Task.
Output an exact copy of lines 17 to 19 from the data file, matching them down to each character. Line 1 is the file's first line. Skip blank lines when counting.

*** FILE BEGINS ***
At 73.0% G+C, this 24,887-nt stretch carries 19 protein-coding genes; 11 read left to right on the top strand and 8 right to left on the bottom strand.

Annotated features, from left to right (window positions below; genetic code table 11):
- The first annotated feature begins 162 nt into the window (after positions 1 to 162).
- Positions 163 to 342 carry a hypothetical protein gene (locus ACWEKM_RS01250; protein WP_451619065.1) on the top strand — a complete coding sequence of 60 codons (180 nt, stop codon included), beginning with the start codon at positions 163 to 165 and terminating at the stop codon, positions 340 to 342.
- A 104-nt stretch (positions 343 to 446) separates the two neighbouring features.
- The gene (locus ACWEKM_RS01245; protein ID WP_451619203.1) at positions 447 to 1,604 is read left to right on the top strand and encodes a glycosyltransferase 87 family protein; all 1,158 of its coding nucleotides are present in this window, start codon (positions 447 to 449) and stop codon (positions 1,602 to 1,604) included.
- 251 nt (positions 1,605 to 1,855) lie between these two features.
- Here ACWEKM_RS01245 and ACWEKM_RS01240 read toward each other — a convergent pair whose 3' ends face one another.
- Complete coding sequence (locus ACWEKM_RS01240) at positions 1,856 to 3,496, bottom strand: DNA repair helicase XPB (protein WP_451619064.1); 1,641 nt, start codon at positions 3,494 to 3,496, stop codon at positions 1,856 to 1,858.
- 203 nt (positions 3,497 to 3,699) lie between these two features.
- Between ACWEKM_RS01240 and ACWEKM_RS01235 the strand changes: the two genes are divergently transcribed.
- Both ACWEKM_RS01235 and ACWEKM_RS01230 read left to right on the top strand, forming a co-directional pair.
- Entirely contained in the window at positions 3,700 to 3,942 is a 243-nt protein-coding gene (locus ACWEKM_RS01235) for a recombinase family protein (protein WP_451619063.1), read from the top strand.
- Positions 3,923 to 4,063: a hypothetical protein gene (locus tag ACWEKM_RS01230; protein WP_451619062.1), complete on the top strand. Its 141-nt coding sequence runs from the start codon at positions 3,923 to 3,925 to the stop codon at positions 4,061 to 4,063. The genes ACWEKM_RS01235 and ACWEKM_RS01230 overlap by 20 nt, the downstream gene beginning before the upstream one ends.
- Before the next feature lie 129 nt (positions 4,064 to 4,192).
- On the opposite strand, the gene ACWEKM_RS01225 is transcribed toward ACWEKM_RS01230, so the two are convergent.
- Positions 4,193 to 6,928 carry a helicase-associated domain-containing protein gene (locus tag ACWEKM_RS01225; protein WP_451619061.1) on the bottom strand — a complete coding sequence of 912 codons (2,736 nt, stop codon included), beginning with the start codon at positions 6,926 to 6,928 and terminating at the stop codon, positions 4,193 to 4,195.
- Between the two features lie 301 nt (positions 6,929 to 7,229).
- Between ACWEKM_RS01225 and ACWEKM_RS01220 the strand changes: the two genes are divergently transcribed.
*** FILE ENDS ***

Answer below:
- Positions 4,193 to 6,928 carry a helicase-associated domain-containing protein gene (locus tag ACWEKM_RS01225; protein WP_451619061.1) on the bottom strand — a complete coding sequence of 912 codons (2,736 nt, stop codon included), beginning with the start codon at positions 6,926 to 6,928 and terminating at the stop codon, positions 4,193 to 4,195.
- Between the two features lie 301 nt (positions 6,929 to 7,229).
- Between ACWEKM_RS01225 and ACWEKM_RS01220 the strand changes: the two genes are divergently transcribed.